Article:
Cr Eoin Johnston also supported the motion, saying, ‘If anyone has any concern about Planet A, it’s a small thing to do and easy to do.’
The motion was carried with Crs Meehan and Smith against.
After the debate about the next big development at Lennox Head, 20 North Creek Road (Reservoir Hill) was resolved in the affirmative, 841 Fernleigh Road Brooklet was next on the agenda.
Council heard a deputation from owner Perry Smith about his plans to build eight luxury farmstay cabins, a communal recreation building and an information and education facility (organic cooking school). There is already a smaller cooking school on the property. Mayor Wright left the meeting for the discussion as he declared an interest.
Cr Meehan said that after visiting the site, he was satisfied it was ‘small scale’ in its context, and was happy to support it.
Other councillors were concerned that the proposed development was stretching the borderline of legality, and posed noise risks to neighbours, and the chance that future owners could turn the site into a wedding venue or some other kind of function centre by stealth.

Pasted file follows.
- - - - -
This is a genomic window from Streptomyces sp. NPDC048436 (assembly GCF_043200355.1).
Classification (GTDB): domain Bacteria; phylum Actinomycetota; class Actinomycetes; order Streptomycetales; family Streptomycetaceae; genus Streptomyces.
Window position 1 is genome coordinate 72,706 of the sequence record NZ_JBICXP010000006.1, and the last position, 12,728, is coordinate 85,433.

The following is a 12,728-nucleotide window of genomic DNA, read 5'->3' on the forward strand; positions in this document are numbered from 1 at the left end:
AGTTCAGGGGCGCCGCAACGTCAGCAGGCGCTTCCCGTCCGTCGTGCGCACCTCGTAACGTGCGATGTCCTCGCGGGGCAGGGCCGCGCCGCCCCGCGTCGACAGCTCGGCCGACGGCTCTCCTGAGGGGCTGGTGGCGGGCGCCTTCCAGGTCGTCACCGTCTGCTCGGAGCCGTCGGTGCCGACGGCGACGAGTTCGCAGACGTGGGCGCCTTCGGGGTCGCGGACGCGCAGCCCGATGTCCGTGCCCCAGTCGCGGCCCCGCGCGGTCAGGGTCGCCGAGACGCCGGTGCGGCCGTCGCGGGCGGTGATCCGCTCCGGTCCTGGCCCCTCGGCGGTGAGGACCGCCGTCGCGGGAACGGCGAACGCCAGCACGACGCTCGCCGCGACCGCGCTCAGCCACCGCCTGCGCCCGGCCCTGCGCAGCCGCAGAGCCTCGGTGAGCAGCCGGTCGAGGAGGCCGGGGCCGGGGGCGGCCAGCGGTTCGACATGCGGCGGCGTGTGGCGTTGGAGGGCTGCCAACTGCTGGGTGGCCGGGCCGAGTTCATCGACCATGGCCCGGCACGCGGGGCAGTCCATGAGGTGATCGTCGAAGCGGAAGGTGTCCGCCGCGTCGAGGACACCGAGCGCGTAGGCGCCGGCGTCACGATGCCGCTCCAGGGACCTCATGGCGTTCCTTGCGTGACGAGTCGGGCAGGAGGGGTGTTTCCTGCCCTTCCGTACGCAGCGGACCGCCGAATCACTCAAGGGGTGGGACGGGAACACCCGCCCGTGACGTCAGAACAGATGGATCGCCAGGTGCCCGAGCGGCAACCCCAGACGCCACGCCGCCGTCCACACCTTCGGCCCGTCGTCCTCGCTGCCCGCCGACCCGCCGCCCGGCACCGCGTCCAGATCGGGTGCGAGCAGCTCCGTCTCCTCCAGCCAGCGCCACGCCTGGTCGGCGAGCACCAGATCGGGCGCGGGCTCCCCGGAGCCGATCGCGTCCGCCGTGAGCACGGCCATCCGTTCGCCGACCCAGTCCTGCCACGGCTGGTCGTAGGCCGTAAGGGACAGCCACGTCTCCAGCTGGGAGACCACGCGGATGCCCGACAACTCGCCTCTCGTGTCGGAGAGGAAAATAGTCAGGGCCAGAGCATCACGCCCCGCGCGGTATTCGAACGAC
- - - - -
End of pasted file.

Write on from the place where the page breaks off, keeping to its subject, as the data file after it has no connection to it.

There was some debate about whether a cooking school was an educational use, with Cr Keith Williams arguing that this definition usually related to passive, not interactive activities.
Crs Nathan Willis and Sharon Parry argued for deferral. Cr Parry said, ‘It seems that the neighbours to the northeast have built up an internationally iconic retreat/spa, and surely they have some existing amenity which they believe is being compromised? Don’t we need to preserve that?’
Cr Jeff Johnson also spoke against the DA. He said, ‘This is a beautiful part of the shire and the world. My main concern is the scale of the development, and whether it’s appropriate in that area. Noise will certainly travel.’
He said council not that long ago rejected a similar proposal in the same locality. Other councillors wondered if the sealed road could be extended to minimise disruption to the neighbouring Gaia Resort.
Thin end of the wedge?
Cr Williams said, ‘We have this issue around our shire, and we’ve had it pushing towards us from Byron, weddings are big business, functions are big business. There will be pressure for this building to be used for this purpose in future.